Domain-Specific Languages or Task-Oriented Languages?

If you program a robot or discrete manufacturing cell? You do not use C++, C#, Java, Python, ... constructs. Your robot/machine programming language might be implemented in C++, ... but you want to describe "Pick", "Place", "Grasp", "MillPocked", "TurnContour", "DrillHole", .. in operation sequences. They are domain-specific and powerful, if task-oriented.
Domain-specific languages (DSL) are dedicated to a particular problem domain, a particular problem representation (tat can be described in a language) and a particular solution technique (its operational semantics).
Verilog, is an electronic hardware description language, R, for statistical computing and graphics, SQL, the relational data base language, Modelica, the language for modeling physical systems, are examples of DSLs. Not all of them are task-oriented.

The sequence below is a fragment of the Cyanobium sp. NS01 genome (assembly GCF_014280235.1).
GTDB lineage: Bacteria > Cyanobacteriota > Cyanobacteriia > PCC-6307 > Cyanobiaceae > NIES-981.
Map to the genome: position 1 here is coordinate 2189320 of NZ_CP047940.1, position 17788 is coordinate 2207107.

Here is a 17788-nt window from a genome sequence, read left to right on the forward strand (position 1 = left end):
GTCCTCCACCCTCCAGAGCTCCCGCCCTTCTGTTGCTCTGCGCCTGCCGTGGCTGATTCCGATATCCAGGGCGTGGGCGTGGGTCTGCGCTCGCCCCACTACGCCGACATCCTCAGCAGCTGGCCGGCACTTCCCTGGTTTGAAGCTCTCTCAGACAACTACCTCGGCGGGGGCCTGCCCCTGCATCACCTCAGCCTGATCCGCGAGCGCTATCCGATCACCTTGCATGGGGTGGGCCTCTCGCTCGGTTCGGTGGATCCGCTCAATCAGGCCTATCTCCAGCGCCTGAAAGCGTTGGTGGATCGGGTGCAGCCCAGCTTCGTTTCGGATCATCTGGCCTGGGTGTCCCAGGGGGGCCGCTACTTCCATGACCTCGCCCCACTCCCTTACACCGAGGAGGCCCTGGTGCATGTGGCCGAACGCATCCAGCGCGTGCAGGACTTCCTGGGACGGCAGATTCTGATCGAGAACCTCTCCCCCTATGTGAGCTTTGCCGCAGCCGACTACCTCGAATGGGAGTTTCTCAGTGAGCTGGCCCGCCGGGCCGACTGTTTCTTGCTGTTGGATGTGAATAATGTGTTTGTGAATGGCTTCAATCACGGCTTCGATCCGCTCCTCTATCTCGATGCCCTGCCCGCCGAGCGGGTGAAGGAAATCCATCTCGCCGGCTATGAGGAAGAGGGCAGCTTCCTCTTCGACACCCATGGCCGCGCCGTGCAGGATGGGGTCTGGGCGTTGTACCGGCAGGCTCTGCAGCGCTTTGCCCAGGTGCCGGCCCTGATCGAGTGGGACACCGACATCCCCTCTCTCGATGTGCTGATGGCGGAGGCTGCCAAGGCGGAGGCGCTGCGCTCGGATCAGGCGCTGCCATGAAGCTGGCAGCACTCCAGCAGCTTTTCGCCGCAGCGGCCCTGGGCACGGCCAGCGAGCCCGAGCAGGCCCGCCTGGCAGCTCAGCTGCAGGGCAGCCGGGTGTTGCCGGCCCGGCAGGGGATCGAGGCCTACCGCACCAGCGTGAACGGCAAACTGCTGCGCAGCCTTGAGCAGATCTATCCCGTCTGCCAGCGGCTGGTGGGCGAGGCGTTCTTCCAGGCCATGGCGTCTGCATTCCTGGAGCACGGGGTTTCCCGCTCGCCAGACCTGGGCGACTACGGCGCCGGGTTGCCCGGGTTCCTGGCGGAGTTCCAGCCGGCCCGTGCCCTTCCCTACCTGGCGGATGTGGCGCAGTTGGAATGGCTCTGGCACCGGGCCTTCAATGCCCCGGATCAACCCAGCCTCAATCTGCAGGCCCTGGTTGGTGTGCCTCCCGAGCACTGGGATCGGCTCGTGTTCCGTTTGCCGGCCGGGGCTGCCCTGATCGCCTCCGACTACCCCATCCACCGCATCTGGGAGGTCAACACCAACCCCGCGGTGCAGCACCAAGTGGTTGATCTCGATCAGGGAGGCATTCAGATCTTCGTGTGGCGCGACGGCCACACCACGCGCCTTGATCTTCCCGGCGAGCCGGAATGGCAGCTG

Mathematica is a DSL. And MathModelica is one on top of Mathematica. It has Modelica AND Mathematica. UnRisk-Q , the valuation language for derivatives and structured products is a DSL. Mlf is one for the description and operation of machine learning and data mining tasks. Both UnRrisk-Q and mlf combine their specific (task) constructs with Mathematica.
So Mathematica is a kind of mother of DSLs.

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